Hey @Joy_Ong,

Let me ask you this, doesn’t this sound counter-intuitive to you? If we consider the problem that we are solving, we need to find anomalies in a dataset for which we don’t have any labels. If we use an “all-normal” dataset as you mentioned, doesn’t that mean you already have the labels for the dataset, and if so, then why are we solving the problem at all?

However, this is indeed something to ponder! And yes, they will indeed skew the mean and variance, but we need to ask “To what extent?”. If you have a dataset of 307 examples (*as in the lab*), and let’s say that we have 7 anomalous examples, so the percentage of anomalous examples is \frac{7}{307} * 100 = 2.28\%. Now, such a small percentage of examples won’t have much effect on the mean and variance, and hence, we can model the entire dataset using a gaussian distribution.

However, another question that you might wonder about! What if we have say 50% anomalies in our dataset? Now, the effect on the mean and variance would be serious. In this case, we might have to look into other techniques. I don’t have much experience with such scenarios, but clustering techniques comes to my mind, and they have been discussed in the course as well. What do you think about this scenario?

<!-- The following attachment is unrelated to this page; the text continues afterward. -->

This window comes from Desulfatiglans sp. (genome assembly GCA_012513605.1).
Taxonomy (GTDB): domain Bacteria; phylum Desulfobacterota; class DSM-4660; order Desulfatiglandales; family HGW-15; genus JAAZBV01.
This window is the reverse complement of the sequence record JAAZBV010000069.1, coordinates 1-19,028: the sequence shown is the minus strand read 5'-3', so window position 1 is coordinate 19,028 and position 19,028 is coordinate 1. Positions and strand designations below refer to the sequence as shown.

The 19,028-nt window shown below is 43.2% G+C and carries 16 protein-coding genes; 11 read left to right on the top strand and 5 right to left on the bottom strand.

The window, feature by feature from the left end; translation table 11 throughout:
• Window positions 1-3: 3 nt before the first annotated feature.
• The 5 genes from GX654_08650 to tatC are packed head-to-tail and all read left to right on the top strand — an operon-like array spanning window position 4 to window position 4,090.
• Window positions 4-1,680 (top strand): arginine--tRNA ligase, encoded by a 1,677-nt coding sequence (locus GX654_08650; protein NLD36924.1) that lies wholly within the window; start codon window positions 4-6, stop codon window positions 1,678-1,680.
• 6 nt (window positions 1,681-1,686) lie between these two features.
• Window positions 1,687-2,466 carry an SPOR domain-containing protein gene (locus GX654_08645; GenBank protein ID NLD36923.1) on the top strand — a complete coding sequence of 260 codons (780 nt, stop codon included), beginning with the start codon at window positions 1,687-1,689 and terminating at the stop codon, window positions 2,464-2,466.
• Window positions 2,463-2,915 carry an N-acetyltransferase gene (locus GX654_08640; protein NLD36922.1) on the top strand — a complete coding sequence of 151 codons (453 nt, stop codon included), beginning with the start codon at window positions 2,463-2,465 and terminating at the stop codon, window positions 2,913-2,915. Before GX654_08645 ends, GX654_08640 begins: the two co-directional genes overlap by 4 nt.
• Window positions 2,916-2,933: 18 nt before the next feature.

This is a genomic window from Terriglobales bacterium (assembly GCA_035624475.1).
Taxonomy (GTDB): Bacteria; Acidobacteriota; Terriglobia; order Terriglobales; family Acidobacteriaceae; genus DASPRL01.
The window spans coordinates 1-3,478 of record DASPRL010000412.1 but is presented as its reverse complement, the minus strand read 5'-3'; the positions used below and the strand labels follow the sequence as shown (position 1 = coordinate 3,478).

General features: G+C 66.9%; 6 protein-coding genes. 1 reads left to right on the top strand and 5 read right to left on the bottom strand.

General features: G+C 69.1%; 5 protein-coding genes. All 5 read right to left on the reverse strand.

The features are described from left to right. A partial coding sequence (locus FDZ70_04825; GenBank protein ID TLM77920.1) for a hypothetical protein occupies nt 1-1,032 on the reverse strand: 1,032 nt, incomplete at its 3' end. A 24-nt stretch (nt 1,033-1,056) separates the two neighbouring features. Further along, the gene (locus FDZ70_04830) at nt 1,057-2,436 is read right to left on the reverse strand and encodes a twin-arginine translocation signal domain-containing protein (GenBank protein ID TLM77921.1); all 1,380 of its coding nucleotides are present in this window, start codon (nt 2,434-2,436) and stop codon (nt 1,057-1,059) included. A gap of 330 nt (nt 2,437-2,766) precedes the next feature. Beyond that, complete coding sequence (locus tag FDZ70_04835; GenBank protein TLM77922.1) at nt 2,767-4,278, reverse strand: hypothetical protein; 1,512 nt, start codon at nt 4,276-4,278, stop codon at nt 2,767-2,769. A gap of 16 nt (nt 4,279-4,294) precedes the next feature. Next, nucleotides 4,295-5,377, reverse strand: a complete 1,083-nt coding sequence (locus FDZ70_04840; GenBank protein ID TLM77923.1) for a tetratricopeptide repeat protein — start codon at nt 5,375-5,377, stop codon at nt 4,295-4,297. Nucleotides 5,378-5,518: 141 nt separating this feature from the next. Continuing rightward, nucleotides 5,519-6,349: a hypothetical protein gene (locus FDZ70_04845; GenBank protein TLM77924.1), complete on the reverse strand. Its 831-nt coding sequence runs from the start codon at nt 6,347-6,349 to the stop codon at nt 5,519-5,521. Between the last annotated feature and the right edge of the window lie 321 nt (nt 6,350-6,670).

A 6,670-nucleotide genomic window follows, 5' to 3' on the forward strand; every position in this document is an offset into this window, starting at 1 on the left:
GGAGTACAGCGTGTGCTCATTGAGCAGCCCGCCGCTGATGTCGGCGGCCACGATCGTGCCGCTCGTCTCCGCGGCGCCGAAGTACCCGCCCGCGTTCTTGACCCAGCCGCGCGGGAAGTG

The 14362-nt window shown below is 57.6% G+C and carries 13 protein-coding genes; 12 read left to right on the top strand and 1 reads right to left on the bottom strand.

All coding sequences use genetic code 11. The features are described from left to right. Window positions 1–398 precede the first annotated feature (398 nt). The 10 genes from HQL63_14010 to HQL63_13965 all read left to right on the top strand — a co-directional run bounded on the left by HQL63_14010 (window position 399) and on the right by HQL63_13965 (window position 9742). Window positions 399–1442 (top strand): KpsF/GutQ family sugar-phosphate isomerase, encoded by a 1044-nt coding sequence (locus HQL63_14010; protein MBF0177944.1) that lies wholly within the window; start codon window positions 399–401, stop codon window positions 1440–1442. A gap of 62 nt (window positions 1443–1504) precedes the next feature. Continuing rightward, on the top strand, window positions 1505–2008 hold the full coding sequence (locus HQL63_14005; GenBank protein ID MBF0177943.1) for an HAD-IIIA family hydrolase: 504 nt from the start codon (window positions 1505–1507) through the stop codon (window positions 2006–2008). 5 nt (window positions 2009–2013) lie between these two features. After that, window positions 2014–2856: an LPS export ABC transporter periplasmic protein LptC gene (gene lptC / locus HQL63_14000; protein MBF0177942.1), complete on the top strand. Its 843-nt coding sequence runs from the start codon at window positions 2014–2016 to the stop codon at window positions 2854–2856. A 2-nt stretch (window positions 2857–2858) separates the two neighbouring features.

I guess that answers your first question, now, let’s move on the next one. I guess the answer depends on the definition of the anomalies, i.e., the task in which you need to apply anomaly detection.

For instance, if the task is laid down something like follows. We have `n`

computers, and each computer completes independent processes, and we need to find out which process was an anomaly and on which computer. In that case, we should train an anomaly detection model for each computer using the meta-data about the processes that are solved by that computer only.

However, if we are considering the computers as entities instead of the processes, i.e., we need to find out which computer is behaving anomalously, given that some of them are solving independent tasks and some of them are involved in solving distributed tasks, then we should train a single anomaly detection model for all computers using the meta-data about the processes that are solved by all the computers.

Let me know if this helps.

Cheers,

Elemento